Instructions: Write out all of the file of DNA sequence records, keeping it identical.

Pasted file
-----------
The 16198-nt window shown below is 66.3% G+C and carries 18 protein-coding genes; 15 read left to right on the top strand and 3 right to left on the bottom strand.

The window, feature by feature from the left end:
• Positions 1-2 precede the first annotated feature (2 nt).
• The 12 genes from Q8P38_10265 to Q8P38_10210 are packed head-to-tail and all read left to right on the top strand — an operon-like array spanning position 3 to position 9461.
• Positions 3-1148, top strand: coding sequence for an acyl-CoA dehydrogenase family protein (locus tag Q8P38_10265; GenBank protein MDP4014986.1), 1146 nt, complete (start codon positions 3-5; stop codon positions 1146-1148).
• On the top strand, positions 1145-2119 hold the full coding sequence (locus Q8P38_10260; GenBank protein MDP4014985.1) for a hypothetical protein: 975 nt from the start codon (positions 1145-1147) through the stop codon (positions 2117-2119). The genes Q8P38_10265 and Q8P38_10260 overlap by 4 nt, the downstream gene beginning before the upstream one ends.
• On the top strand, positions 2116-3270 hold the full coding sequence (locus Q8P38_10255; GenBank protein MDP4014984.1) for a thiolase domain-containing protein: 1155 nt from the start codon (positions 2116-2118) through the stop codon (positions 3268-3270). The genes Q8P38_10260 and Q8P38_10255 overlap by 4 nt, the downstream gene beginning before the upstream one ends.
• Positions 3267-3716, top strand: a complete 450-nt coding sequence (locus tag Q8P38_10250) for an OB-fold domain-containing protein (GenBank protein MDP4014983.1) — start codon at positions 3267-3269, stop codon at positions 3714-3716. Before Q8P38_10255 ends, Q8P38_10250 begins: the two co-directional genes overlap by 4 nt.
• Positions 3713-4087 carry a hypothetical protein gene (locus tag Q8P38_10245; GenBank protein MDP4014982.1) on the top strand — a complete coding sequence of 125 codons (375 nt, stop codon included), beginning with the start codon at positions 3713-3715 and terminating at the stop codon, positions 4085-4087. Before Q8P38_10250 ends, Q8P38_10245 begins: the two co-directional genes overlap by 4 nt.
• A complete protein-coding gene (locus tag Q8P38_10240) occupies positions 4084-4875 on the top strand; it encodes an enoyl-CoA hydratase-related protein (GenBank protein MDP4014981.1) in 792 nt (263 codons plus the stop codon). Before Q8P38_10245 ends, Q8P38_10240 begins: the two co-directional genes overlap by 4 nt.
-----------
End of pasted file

The 16198-nt window shown below is 66.3% G+C and carries 18 protein-coding genes; 15 read left to right on the top strand and 3 right to left on the bottom strand.

The window, feature by feature from the left end:
• Positions 1-2 precede the first annotated feature (2 nt).
• The 12 genes from Q8P38_10265 to Q8P38_10210 are packed head-to-tail and all read left to right on the top strand — an operon-like array spanning position 3 to position 9461.
• Positions 3-1148, top strand: coding sequence for an acyl-CoA dehydrogenase family protein (locus tag Q8P38_10265; GenBank protein MDP4014986.1), 1146 nt, complete (start codon positions 3-5; stop codon positions 1146-1148).
• On the top strand, positions 1145-2119 hold the full coding sequence (locus Q8P38_10260; GenBank protein MDP4014985.1) for a hypothetical protein: 975 nt from the start codon (positions 1145-1147) through the stop codon (positions 2117-2119). The genes Q8P38_10265 and Q8P38_10260 overlap by 4 nt, the downstream gene beginning before the upstream one ends.
• On the top strand, positions 2116-3270 hold the full coding sequence (locus Q8P38_10255; GenBank protein MDP4014984.1) for a thiolase domain-containing protein: 1155 nt from the start codon (positions 2116-2118) through the stop codon (positions 3268-3270). The genes Q8P38_10260 and Q8P38_10255 overlap by 4 nt, the downstream gene beginning before the upstream one ends.
• Positions 3267-3716, top strand: a complete 450-nt coding sequence (locus tag Q8P38_10250) for an OB-fold domain-containing protein (GenBank protein MDP4014983.1) — start codon at positions 3267-3269, stop codon at positions 3714-3716. Before Q8P38_10255 ends, Q8P38_10250 begins: the two co-directional genes overlap by 4 nt.
• Positions 3713-4087 carry a hypothetical protein gene (locus tag Q8P38_10245; GenBank protein MDP4014982.1) on the top strand — a complete coding sequence of 125 codons (375 nt, stop codon included), beginning with the start codon at positions 3713-3715 and terminating at the stop codon, positions 4085-4087. Before Q8P38_10250 ends, Q8P38_10245 begins: the two co-directional genes overlap by 4 nt.
• A complete protein-coding gene (locus tag Q8P38_10240) occupies positions 4084-4875 on the top strand; it encodes an enoyl-CoA hydratase-related protein (GenBank protein MDP4014981.1) in 792 nt (263 codons plus the stop codon). Before Q8P38_10245 ends, Q8P38_10240 begins: the two co-directional genes overlap by 4 nt.